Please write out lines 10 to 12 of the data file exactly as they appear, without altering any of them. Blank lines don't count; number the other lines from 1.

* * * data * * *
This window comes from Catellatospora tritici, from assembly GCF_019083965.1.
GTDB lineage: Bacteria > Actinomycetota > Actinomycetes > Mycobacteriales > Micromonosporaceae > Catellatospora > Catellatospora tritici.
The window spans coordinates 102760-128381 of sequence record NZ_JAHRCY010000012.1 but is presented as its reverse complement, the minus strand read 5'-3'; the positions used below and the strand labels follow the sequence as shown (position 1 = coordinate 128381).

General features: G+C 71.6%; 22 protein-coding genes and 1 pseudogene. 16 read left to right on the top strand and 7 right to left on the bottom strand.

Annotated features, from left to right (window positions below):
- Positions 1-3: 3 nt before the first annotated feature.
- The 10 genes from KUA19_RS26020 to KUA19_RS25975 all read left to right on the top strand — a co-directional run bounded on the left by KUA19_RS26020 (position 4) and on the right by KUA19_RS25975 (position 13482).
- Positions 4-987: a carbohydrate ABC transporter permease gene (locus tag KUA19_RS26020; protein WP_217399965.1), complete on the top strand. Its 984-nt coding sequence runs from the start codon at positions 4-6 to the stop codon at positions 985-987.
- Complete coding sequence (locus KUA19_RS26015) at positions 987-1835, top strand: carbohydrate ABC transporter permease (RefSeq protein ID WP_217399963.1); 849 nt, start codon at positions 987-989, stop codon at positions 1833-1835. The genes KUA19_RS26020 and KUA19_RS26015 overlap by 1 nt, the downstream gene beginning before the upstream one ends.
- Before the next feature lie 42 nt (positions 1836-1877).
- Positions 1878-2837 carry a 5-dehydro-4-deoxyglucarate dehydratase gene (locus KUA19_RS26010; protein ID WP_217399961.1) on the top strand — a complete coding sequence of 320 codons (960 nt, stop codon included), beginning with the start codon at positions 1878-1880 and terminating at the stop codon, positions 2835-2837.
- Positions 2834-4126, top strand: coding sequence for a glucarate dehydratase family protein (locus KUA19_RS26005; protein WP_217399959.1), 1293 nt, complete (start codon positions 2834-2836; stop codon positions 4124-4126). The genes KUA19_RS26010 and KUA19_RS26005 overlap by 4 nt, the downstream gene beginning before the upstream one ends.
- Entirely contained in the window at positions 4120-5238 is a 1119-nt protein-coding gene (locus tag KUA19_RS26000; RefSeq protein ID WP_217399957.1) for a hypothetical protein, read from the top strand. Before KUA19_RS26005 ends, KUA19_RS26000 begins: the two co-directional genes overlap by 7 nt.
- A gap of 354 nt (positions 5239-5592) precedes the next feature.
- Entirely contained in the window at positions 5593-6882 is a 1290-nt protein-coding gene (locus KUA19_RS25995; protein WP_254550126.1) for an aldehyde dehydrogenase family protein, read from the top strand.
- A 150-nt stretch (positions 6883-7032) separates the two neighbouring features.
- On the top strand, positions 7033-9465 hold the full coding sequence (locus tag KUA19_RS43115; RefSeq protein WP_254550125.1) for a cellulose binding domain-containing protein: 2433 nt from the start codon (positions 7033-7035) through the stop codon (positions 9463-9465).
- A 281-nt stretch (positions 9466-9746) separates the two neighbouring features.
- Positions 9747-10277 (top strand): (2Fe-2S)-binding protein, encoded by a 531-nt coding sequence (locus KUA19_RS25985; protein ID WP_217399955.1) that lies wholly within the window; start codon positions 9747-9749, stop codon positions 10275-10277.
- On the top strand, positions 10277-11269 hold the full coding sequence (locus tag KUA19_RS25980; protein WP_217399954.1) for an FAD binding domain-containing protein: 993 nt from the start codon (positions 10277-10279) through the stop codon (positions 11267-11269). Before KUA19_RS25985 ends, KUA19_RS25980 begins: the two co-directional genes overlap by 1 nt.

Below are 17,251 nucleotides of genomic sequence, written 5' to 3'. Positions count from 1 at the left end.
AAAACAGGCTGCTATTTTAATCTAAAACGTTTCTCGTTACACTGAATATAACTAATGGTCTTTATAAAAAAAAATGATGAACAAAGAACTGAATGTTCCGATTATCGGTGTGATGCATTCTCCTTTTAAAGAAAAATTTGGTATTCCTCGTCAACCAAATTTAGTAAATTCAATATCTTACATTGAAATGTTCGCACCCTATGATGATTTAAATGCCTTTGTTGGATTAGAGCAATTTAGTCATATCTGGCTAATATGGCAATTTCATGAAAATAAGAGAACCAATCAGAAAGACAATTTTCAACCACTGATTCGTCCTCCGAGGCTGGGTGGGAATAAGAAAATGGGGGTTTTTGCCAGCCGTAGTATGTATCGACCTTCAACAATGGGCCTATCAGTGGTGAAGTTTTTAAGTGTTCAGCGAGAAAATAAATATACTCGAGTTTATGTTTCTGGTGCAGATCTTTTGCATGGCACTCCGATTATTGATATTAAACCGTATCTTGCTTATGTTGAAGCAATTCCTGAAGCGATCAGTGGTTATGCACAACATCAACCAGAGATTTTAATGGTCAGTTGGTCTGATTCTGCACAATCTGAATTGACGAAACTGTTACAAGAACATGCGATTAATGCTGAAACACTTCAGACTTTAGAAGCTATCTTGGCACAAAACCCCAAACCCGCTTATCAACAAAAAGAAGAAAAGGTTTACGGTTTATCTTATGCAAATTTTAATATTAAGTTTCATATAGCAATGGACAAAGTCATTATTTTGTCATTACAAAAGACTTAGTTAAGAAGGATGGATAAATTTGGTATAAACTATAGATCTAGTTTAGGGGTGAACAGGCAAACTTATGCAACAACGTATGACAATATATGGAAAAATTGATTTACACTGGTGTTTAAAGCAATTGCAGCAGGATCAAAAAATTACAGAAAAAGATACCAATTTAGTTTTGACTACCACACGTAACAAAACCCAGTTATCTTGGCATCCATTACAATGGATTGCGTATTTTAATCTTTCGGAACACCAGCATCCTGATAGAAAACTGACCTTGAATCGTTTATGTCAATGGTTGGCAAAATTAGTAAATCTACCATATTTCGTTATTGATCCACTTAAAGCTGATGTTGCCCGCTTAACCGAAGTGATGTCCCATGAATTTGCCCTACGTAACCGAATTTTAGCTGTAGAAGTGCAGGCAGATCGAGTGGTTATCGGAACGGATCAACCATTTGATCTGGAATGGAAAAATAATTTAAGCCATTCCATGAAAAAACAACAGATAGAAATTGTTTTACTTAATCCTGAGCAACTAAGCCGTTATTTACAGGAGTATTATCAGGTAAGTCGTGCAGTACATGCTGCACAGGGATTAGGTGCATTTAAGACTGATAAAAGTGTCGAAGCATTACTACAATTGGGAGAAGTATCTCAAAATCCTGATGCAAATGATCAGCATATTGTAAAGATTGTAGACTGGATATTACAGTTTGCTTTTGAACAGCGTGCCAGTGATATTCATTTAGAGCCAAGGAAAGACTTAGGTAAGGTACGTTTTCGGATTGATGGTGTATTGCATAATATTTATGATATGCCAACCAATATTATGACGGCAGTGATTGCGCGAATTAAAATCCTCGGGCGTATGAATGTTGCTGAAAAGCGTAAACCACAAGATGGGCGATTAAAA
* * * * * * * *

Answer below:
- Before the next feature lie 42 nt (positions 1836-1877).
- Positions 1878-2837 carry a 5-dehydro-4-deoxyglucarate dehydratase gene (locus KUA19_RS26010; protein ID WP_217399961.1) on the top strand — a complete coding sequence of 320 codons (960 nt, stop codon included), beginning with the start codon at positions 1878-1880 and terminating at the stop codon, positions 2835-2837.
- Positions 2834-4126, top strand: coding sequence for a glucarate dehydratase family protein (locus KUA19_RS26005; protein WP_217399959.1), 1293 nt, complete (start codon positions 2834-2836; stop codon positions 4124-4126). The genes KUA19_RS26010 and KUA19_RS26005 overlap by 4 nt, the downstream gene beginning before the upstream one ends.